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January 09, 1997 - Image 3

Resource type:
The Michigan Daily, 1997-01-09

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The Michigan Daily - Thursday, January 9, 1997 - 3

Study: Chest-
pain centers
may save lives
- Chest-pain centers - emergency
rooms for possible heart attack victims
- may save lives and dollars, a recent
study reported by the Associated Press
The study of 502 patients at the
.;chest-pain center of Ann Arbor's St.
Joseph Mercy Hospital, published this
week in the journal "Annals of
Emergency Medicine," found that so-
called treadmill tests were crucial.
* 'Chest-pain centers that follow strict
-guidelines and protocols that include
mandatory stress testing may potential-
ly save lives and significantly reduce
the risk of a heart attack," said lead
study author Dr. Michael Mikhail,
medical director of the center.
rNone of the patients whose stress
,test was negative had a heart attack
.within five months of discharge from
the center, the study found.
9 The study also found that treating
people at the chest-pain center is 62
percent cheaper than admitting patients
10 a hospital for evaluation.
Menstrual pain
tied to habits
Neither rain nor snow nor menstrual
,cramps keep young women from their
daily routines. Overweight women and
-tokers, however, are at greater risk
r troublesome menstrual cramps,
according to a University study.
Sioban Harlow, assistant professor of
epidemiology in the School of Public
Health, asked 165'women ages 17-19 to
keep menstrual diaries for one year to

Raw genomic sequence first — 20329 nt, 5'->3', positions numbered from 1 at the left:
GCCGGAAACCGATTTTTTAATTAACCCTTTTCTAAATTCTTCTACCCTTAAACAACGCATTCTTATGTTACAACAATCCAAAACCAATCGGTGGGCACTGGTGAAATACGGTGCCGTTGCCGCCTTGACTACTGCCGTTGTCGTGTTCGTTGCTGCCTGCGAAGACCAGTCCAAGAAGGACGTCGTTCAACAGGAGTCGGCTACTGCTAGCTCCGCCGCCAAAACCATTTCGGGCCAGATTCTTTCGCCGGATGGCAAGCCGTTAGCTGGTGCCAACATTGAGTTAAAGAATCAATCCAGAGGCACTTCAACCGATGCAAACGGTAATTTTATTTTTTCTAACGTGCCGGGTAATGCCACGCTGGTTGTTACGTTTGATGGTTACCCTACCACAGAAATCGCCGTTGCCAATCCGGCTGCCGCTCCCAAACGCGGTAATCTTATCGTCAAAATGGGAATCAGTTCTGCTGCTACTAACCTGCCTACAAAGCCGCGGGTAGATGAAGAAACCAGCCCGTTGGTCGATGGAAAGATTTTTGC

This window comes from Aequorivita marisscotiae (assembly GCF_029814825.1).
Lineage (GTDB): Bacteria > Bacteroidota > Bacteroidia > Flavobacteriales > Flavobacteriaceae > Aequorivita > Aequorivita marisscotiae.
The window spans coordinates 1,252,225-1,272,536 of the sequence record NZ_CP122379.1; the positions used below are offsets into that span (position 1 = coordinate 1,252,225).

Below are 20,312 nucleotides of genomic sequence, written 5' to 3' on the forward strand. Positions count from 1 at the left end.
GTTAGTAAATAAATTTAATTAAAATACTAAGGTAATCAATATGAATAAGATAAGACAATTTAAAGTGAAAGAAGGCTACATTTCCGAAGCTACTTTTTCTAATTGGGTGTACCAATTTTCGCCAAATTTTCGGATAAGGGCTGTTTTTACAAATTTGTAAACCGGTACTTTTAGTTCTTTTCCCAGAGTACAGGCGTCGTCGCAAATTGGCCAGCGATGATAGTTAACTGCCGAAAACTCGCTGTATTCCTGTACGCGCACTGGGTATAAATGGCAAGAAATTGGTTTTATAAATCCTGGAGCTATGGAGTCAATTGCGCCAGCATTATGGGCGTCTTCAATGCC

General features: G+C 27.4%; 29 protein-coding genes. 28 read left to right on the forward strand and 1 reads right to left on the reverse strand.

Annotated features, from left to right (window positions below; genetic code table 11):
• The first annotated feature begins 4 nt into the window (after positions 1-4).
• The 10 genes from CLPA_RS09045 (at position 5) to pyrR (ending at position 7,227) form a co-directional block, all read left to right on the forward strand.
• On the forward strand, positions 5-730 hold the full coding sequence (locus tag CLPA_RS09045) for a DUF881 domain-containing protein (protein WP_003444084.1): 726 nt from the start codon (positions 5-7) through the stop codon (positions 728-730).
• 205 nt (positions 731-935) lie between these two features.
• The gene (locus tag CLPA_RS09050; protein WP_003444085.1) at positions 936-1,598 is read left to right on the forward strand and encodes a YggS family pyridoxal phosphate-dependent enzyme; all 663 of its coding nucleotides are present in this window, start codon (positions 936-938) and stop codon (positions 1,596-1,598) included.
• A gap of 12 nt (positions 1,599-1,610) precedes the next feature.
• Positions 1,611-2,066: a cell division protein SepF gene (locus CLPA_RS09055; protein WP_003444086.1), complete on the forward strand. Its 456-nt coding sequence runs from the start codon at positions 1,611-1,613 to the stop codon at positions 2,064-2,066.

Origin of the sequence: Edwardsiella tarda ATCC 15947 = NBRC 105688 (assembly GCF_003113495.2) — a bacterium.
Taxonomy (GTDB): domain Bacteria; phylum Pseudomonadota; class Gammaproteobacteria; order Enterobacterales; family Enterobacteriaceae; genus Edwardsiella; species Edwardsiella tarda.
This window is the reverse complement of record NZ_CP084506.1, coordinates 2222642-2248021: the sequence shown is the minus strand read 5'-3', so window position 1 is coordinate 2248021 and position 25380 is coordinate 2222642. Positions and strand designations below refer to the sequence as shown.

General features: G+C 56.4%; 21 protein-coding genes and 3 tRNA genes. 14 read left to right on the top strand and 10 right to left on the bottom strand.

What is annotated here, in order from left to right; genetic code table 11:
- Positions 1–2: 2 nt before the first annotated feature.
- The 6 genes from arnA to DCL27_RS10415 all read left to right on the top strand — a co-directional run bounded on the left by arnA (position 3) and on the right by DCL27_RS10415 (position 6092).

.measure the occurrence, duration and
severity of pain from menstrual cramps.
"Current smokers had a 50-percent
increase in the odds of having pain last-
g more than two days," Harlow said.
The study also shows that obese
women had a 75-percent increase in
their odds of having menstrual cramps,
anid drinking alcohol during an episode
of cramps increased their duration and
"Missing an activity due to cramps,
though experienced occasionally by
many women, was generally an infre-
uent occurrence during the study,"
' arlow said.
WShe emphasized that maintaining a
healthy lifestyle helps avoid menstrual
Fresh air helps
cancer sufferers
Bird watching or a backyard romp
with Rover is just what the doctor
ordered to restore the mental energy of
ople faced with life-threatening ill-
Messes such as cancer
"Fighting cancer requires a large
Amount of mental energy," said
Nursing assistant Prof. Bernadine
Drawing on conclusions from earlier
research, Cimprich said interactions
with nature provide quality time for
"It's really mental housekeeping- a
chance to think about what's important
Wlife' she said. "We have to take care
of our capacity for directed attention
just like we take care of our muscles or
bur skin or teeth."

Cimprich said she plans to study the
4otential benefits of nature's effect on
cancer patients.
i The study will involve 200 women
vith breast cancer who will be asked to
follow a specific "prescription" of
ature activities. The project will be
nducted with funds from a five-year
research award presented to Cimprich
from the National Institutes of Health.
Emergency psych
p~services up hours
Following an expansion of the
University Hospitals' Psychiatric
Department and the Washtenaw
founty Community Mental Health
Center's joint Psychiatric Emergency
Services program, those requiring
immediate psychiatric attention may
walk in 24 hours a day. Service was
previously limited to 8 a.m. - midnight.
Psychiatric Emergency Services at
University Hospitals can be reached 24
hours a day by calling 996-4747.
Compiled by Daily Staff Reporter
David Rossmnan.

Bible exhibit
tells long history

By Matthew Rochki
Daily Staff Reporter
"Thou shalt comr
The University's
Hollands Memorialt
have a copy of the
which an English p
printed this erroneo
but the Special C
exhibit "From Papy
The Transmission of
chronicles similary
fane revisions in the

Before and after
able type in the
mid-15th cen-
tury, scholars
pursued tedious
translations and
Kathryn Beam,
a special col-
lections librari-
an, explained
the exhibit's
significance in


nd 1560 is also called the "Breeches
Bible" because it says Adam and Eve
nit adultery." "made (themselves) breeches."
s William Tinker The exhibit, which includes docu-
Collection does not ments ranging from second-century,